using 3 bases 4^3 = 64 more than enough for the 20 regularly occurring amino acids...

some amino acids have more than 1 code
much DNA does not code for amino acids (introns) A 'degenerate code' because most amino
acids have more than 1 triplet code (between 2-6) Always read in one direction
along the strand from 5' to 3' 5' 3' Non-overlapping: each base sequence is read only once!

Always starts with the code for the amino acid methionine which is removed later (if necessary) 3 triplet codes do not code for
an amino acid, but instead for
'stop codes' that mark the end
of a polypeptide chain And finally The triplet code is universal;
With a few minor exceptions it is the same
in all organisms. Changing the code can change the amino acid, resulting in different bonding and tertiary structure! Sliced kiwis are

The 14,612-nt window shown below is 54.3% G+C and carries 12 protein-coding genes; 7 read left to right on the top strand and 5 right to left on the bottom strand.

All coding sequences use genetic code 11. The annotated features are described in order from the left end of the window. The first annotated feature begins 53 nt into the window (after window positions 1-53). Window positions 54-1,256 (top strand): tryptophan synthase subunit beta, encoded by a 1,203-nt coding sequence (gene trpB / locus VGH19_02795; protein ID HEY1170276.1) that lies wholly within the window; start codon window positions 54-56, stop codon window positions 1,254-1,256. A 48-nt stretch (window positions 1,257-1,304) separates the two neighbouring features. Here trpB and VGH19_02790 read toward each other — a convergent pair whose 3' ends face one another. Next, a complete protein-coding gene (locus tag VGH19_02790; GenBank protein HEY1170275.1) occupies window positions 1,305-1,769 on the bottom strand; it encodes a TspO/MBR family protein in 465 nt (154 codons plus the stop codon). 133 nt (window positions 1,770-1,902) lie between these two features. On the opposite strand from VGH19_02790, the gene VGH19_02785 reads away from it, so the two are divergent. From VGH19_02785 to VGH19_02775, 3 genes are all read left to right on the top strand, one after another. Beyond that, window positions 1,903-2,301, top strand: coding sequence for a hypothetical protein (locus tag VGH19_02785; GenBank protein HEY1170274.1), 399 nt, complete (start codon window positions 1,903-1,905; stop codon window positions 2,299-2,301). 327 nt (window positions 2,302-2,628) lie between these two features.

placed in a zip lock bag.

20ml of the shampoo solution is added & the bag is closed tightly without much extra air. Shampoo Solution 1 part shampoo: 10 parts water
15g of table salt
20ml total for each zip lock bag The kiwi is then thoroughly mushed with the solution inside the bag.

This breaks the cell membranes, and pushes out the cell contents... The mixture is cooled
in an ice bath for a minute. It is mushed, then cooled again several times. The mixture is then filtered through a cheesecloth.

This separates some of the cell walls and organelles from the DNA. The cooling stops
enzymes from
digesting the DNAses The kiwi solution is added to
test tubes (approx. 3ml each) Then 2ml of cold 95% ethanol is added in addition to the kiwi solution.

This separates the DNA from the rest of the solution. The cold solution prevents any digestion of DNA. A white substance congregates at the top portion of the liquid- this is the DNA! The end. Cancer A group of diseases (around 200 in total)
Caused by damage to genes that regulate mitosis and the cell cycle
Leads to the uncontrolled growth of cells (forming a constantly expanding tumour) Treatment Usually involves blocking some part of the cell cycle and hence cell divisions. Drugs used in chemotherapy do this by:

preventing DNA from replicating (e.g. cisplatin)

inbiting the metaphase stage of mitosis by interfering with spindle formation (e.g. vinca alkaloids)